By Ralph Benko
The Republican Party has an embarrassment of riches in good prospective presidential contenders for next year’s race. Thus Gov. Jeb Bush’s debut speech — on February 4th, in Detroit, the start of of his “Right To Rise” tour — took on heightened importance. Presidential campaigns are about much more than name recognition, résumé, charisma, and money. All of these matter. Yet…
Purpose matters more. The electorate, not the elite, will decide, after interviewing the contenders throughout the primaries and then in the general election, who gets to occupy the Oval Office. And we voters want to, and get to, know what our candidates are promising for us before we hire them.
Thus it is uncommonly important that Jeb Bush’s first major speech as an aspirant was firmly grounded in the supply side vision of mutual prosperity. Governor Bush presented supply side economics more capably, and more emphatically, than any presidential contender since Ronald Reagan used it in 1980 to blow past Governor Bush’s father to secure the Republican presidential nomination. And then to blow past the hapless incumbent Jimmy Carter to inaugurate Morning in America.
There are important specifics still to be spelled out. Bush’s continuing viability depends on the specifics of what he will offer. Still, in his first at bat in the World Series of politics Bush hit a home run.
There is a lot to love in his speech. For me and for some other supply siders the coup de grâce came here:
Growth above all. A growing economy, whether here in Detroit or throughout this country is the difference between poverty and prosperity for millions. If you want to close the opportunity gap, grow the economy. This is a principle that concentrates the mind.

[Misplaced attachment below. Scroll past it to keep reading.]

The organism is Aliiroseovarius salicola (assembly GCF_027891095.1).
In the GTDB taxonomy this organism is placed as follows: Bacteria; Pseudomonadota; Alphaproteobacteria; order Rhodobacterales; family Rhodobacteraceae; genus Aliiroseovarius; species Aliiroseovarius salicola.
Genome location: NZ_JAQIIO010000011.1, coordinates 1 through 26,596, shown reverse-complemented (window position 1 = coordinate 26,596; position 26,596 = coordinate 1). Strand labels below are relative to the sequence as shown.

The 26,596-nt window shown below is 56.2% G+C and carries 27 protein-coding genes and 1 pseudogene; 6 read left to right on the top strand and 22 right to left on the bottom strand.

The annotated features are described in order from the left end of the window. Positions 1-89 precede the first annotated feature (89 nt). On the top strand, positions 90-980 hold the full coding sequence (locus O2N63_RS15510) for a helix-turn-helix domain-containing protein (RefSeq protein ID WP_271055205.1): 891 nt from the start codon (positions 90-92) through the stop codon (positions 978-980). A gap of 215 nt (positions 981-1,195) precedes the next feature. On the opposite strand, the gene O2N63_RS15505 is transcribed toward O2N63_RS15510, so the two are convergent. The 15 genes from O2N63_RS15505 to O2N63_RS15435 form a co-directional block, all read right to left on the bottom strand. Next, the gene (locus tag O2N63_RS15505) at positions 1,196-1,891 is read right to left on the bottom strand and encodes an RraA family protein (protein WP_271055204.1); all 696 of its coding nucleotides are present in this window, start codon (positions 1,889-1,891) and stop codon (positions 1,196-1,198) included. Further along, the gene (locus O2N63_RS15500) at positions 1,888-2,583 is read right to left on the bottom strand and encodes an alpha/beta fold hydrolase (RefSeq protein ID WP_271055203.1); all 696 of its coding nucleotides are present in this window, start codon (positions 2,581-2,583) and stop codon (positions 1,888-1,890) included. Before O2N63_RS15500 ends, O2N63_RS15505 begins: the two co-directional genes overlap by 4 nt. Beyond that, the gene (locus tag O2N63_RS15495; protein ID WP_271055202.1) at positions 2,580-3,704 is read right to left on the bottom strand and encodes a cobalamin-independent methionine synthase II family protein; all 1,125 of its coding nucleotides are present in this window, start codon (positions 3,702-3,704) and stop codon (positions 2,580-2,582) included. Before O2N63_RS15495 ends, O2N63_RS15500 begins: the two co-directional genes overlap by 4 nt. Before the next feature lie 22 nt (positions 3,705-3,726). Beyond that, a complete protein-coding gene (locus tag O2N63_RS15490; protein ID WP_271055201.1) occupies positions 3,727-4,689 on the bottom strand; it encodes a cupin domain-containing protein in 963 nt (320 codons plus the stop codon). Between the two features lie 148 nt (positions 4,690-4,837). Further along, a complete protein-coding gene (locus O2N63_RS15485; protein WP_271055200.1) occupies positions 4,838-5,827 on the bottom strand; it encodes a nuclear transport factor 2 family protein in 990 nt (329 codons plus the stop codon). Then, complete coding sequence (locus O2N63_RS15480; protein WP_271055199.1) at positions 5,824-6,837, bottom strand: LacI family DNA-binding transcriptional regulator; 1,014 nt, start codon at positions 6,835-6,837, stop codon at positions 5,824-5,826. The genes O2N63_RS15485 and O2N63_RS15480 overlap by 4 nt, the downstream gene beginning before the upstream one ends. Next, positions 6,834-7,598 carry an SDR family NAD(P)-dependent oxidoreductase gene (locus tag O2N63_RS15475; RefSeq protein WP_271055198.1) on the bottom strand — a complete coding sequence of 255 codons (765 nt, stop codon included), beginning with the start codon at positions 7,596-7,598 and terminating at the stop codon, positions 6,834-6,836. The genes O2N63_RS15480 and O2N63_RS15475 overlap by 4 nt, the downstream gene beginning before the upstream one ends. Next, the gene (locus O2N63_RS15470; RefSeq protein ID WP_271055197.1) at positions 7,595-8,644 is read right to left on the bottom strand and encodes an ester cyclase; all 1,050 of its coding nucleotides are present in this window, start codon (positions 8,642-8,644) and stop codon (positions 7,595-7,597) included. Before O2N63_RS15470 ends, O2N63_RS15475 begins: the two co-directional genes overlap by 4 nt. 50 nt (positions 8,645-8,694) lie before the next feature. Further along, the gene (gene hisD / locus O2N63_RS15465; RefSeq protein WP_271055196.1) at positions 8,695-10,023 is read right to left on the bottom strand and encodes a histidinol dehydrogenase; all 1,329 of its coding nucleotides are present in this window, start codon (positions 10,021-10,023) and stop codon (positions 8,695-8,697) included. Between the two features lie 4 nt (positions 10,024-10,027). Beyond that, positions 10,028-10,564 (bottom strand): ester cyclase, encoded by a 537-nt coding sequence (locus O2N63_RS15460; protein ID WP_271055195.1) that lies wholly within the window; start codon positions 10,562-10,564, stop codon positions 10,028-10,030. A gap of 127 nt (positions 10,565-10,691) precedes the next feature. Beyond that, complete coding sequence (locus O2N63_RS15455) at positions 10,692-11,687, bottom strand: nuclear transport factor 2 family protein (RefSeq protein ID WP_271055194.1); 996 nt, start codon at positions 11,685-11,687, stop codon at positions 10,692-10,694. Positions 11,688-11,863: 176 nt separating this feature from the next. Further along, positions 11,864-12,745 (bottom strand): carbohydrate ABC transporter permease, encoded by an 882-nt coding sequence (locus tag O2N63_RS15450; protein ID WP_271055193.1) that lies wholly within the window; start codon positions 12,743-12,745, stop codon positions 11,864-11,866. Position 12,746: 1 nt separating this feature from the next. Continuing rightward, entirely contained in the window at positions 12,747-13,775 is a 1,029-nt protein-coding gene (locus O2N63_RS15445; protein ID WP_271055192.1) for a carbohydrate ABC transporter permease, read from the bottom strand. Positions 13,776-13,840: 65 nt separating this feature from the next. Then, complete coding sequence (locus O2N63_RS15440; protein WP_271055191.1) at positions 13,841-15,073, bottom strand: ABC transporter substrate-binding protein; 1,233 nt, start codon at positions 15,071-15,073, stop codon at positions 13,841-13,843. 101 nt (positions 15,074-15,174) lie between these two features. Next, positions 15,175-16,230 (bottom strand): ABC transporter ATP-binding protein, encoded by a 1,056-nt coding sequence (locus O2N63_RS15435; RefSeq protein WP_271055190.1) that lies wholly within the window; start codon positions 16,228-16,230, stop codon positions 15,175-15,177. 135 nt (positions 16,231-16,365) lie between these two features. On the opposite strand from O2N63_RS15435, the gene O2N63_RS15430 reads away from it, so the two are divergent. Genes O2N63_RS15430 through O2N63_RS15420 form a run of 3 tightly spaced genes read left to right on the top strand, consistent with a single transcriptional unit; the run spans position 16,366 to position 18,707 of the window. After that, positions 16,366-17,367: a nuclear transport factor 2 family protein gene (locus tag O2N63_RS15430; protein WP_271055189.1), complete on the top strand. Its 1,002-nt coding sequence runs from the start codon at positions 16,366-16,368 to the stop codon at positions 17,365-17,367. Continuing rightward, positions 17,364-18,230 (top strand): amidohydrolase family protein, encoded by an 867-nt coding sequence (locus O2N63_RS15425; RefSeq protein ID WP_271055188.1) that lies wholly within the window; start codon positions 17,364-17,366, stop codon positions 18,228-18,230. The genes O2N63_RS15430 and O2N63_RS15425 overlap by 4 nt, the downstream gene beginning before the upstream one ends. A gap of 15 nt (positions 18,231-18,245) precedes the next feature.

If a law or a rule doesn’t contribute to growth, why do it? If a law subtracts from growth, why are we discussing it? And for what it’s worth, I don’t think the US should settle for anything less than 4% growth a year – which is about twice our current average. At that rate, the middle class will thrive again.
And in the coming months, I intend to detail how we can get there, with a mix of smart policies and reforms to tap our resources and capacity to innovate, whether in energy, manufacturing, health care or technology.
The fact that Bush recognizes the possibility and implications of of a 4% rate of economic growth is extraordinary. Economic growth is not merely the best way. It is the only way to let the middle class thrive.
The “right to rise” almost certainly, absent a major foreign policy crisis, will be the issue on which Election 2016 will be fought out. As James Carville once communicated to intellectually promiscuous candidate Bill Clinton: “It’s the economy, Stupid.”
Demanding 4% growth — implying steady demographic and strong productivity growth — is ambitious but not absurd. Reagan experienced a 7% year — and a 4.9% average — rebounding out of a recession. And as I previously have written:
$6 trillion in new federal revenues is just the byproduct of 4% economic growth. Of even greater importance: an economy generating more (and better) jobs than there are workers. That could cut the Gordian knot of immigration reform: America will be yearning for more immigrants, documented or not. 4% growth (somewhat less, actually) makes Social Security and Medicare solvent for as far as the eye can see.
By declaring “growth above all” Bush covered the first essential requirement of a major presidential aspirant. He, thereby, proposes to do the right thing. Now follows the second requirement: to show that he knows how to do the thing right.
Bush’s initial across-the board forward leaning vision is promising:
We make multi-billion dollar infrastructure decisions based on a labor law written in 1921.President Obama proposes making rules on the Internet using laws written in the 1930s. We regulate global airlines using laws written for railroads. Our immigration laws were written a half-century ago.